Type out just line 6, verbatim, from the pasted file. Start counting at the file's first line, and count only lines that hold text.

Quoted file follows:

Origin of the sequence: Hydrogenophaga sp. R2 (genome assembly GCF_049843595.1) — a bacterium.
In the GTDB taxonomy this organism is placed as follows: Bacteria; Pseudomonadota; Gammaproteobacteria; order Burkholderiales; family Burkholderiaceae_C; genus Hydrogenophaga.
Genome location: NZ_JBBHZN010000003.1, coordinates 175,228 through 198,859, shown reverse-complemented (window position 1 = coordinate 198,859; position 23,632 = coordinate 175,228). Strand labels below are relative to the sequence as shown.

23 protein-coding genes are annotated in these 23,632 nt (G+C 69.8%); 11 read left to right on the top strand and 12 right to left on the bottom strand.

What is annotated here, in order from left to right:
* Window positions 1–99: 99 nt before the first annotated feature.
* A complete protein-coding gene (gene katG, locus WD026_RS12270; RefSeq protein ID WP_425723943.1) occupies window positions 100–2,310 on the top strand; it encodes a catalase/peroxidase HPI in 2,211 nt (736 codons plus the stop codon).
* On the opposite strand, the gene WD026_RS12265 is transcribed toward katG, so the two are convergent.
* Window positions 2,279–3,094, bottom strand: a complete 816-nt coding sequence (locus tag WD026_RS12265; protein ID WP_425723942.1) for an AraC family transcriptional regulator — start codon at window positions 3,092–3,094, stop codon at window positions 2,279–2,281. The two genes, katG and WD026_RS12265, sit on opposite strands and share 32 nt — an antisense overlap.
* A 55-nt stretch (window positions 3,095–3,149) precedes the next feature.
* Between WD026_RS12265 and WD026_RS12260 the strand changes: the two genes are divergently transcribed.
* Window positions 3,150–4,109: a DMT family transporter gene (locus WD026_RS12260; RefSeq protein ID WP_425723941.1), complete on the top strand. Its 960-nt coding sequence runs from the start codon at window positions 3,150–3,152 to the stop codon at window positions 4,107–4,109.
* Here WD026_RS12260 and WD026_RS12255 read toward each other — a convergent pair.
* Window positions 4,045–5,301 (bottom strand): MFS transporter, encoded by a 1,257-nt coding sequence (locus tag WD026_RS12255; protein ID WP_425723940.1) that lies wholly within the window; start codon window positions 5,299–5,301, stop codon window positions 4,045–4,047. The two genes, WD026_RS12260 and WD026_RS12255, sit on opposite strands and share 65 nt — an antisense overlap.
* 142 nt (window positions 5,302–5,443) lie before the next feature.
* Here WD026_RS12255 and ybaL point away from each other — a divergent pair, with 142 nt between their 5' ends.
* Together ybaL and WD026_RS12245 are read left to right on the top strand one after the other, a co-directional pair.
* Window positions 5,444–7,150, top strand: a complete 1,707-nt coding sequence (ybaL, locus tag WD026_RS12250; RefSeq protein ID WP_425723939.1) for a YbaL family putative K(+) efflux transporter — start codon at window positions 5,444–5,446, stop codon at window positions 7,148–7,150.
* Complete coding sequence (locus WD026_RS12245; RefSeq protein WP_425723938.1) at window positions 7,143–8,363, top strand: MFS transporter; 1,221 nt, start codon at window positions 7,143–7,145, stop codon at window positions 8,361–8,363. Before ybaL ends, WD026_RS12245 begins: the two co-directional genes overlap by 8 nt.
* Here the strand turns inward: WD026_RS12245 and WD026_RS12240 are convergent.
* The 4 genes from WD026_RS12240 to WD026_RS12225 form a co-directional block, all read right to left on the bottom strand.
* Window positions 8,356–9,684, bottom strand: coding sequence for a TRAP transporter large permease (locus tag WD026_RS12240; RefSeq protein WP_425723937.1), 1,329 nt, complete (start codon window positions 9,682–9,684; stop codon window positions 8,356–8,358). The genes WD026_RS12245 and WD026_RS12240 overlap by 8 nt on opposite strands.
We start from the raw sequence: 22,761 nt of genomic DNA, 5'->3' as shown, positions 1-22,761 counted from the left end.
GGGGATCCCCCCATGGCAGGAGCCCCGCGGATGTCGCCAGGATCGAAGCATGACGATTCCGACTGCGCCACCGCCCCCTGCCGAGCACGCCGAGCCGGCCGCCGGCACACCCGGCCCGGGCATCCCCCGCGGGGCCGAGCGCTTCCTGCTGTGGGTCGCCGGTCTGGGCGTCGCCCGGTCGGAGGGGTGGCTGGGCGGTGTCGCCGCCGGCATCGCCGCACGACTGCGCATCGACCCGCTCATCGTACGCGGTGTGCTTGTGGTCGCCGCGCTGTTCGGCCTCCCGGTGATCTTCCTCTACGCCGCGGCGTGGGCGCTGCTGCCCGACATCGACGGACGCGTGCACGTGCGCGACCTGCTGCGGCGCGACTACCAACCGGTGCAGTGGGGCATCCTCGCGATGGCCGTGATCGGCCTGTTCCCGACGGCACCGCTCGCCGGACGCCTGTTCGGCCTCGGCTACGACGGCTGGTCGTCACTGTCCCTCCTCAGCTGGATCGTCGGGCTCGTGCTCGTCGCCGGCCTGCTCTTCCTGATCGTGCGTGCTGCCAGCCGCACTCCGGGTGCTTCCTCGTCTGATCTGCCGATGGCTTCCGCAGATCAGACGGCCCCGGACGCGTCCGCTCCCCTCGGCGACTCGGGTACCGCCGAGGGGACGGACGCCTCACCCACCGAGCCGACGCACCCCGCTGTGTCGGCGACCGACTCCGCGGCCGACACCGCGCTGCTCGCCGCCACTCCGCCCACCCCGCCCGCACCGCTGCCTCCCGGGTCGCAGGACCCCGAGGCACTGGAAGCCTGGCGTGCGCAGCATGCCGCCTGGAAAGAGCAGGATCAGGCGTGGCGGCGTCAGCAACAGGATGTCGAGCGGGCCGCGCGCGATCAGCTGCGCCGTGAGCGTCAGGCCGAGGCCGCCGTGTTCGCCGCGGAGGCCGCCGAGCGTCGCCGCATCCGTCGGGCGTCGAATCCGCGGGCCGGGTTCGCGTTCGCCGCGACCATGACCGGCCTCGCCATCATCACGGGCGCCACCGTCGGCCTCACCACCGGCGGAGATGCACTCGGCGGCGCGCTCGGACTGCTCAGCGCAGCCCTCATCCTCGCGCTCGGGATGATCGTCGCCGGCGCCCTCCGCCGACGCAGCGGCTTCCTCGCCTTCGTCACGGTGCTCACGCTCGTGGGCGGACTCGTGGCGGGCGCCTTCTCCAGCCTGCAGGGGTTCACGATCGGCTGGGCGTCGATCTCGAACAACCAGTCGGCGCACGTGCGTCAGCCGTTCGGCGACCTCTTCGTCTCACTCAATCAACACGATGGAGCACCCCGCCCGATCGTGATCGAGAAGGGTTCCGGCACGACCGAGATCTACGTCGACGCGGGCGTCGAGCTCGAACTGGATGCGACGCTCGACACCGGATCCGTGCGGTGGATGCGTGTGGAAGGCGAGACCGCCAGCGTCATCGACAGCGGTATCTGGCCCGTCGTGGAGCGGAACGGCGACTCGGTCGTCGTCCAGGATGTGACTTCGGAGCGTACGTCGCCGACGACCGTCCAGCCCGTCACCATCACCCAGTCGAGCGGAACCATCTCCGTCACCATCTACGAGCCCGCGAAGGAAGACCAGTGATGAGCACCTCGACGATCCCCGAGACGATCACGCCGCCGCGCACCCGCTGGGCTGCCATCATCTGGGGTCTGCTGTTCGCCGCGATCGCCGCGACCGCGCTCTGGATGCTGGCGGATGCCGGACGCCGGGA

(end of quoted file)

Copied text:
* Window positions 1–99: 99 nt before the first annotated feature.